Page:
The Optimist’s Daughter won the Pulitzer Prize for fiction in 1972. The optimist, Judge McKelva, is having a problem with one of his eyes. He travels to New Orleans with his new wife, Fay, a self-centered shrew, much younger than himself. His daughter, Laurel, comes to meet them there from her home in Chicago.
The two women do not get along, although Laurel does her best to keep things on an even keel for the sake of her father. The operation seems to have gone well, but after a few weeks of recuperation in the hospital, the Judge is still not well. Fay, being bored and feeling hard done by, goes to him and shakes him trying to get him to snap out of it. He dies immediately after.
The two women have to deal with the funeral back in their hometown of Mount Salus, Mississippi, and the house is filled with friend and relative of Laurel to the disgust of the younger Fay. But then, the mother, sister, brother and a number of young nieces and nephews appear from Fay’s hometown in Texas, much to the surprise of Laurel, as Fay had told her her family was all dead.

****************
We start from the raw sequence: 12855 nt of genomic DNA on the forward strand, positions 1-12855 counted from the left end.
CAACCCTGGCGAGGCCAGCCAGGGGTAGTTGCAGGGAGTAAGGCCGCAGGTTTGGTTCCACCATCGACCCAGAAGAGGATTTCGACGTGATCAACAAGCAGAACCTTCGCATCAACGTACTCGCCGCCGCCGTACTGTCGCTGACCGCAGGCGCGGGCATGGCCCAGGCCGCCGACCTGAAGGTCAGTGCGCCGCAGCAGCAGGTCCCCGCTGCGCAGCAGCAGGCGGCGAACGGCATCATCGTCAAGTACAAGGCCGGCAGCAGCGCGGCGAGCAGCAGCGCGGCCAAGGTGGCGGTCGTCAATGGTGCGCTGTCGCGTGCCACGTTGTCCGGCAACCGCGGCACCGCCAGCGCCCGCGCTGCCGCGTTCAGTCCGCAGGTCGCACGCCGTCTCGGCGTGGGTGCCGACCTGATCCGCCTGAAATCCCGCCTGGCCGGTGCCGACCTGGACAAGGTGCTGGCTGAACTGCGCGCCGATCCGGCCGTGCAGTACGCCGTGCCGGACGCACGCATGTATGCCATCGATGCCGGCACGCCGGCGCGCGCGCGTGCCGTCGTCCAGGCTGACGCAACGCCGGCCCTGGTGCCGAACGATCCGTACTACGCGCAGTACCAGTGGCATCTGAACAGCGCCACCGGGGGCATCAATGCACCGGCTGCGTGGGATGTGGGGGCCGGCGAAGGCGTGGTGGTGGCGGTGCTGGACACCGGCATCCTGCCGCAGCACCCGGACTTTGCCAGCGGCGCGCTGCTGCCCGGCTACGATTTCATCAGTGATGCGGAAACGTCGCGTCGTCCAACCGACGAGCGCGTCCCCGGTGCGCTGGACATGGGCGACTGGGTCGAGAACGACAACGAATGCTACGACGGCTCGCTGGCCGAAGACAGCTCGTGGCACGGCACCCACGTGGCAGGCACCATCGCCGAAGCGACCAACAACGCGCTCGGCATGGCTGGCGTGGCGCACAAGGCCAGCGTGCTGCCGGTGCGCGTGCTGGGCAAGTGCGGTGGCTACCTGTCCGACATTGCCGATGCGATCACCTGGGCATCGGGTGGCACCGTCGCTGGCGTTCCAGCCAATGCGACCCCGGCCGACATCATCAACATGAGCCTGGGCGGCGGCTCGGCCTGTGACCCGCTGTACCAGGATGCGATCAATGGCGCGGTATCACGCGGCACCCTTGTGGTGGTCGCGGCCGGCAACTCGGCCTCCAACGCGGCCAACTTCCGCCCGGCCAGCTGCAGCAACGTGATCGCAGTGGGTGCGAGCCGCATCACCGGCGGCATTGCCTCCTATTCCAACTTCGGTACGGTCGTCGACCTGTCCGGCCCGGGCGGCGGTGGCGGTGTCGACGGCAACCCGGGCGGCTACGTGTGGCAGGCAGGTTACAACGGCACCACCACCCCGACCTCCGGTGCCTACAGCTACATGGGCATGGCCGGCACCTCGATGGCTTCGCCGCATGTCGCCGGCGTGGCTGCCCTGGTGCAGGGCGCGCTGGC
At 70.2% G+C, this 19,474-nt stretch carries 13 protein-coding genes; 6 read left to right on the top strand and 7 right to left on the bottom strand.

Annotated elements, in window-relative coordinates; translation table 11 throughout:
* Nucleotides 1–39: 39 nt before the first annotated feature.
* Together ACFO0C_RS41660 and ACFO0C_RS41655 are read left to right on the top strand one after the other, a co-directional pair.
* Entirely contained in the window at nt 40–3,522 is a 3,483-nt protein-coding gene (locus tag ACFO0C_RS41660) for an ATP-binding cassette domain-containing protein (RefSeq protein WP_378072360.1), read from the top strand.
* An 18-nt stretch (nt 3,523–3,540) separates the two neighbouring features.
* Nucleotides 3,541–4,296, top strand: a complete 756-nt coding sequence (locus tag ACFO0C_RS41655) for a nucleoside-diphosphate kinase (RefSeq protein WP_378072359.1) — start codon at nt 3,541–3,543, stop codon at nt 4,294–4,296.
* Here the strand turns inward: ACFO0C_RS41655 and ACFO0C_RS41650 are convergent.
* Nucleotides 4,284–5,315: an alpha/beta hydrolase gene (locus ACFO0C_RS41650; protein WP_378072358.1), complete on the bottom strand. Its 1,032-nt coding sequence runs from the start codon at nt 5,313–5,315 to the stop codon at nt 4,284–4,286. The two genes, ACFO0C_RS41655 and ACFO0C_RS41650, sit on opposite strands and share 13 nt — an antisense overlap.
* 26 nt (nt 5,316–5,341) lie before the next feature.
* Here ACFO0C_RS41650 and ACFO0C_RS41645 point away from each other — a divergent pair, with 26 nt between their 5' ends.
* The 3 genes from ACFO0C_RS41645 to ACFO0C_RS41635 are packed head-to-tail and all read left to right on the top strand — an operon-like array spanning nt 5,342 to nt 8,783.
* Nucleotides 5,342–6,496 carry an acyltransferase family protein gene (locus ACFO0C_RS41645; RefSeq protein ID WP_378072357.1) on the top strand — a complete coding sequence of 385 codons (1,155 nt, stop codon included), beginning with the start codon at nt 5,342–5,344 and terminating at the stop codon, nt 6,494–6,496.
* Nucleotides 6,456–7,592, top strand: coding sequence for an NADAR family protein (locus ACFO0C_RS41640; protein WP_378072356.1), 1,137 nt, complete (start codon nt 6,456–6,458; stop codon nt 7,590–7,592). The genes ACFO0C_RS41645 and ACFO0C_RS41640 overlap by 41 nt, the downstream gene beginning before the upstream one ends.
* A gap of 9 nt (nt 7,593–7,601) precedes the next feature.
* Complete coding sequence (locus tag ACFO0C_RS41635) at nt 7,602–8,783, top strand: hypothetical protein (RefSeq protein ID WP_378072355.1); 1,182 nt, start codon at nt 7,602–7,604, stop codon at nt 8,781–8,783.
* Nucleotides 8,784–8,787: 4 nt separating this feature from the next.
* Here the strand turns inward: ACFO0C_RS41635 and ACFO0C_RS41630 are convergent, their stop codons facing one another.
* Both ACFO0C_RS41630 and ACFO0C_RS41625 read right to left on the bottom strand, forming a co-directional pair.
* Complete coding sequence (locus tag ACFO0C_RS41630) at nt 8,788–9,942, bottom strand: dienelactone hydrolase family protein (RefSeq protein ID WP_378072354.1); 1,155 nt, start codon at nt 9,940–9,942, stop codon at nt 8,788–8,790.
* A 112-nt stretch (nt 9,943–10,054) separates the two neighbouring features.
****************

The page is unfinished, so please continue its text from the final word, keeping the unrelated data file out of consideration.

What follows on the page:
The Texas branch of the family, seeing the spacious house that Fay will inherit make noises about living there with her, so upon their departure, she leaves with them, to ensure that they do not move in with her.
That leaves Laurel two days to roam around the empty house, collecting and recollecting memories, not only of her dead mother and father, but of her husband who was killed in the war and the reader is privy to her remembrances. She comes to the conclusion that Fay an she will never have a common ground on which to meet, and she leaves for Chicago with a peaceful heart.
Frankly, Laurel is a better person than I. I would have poisoned that woman’s soup.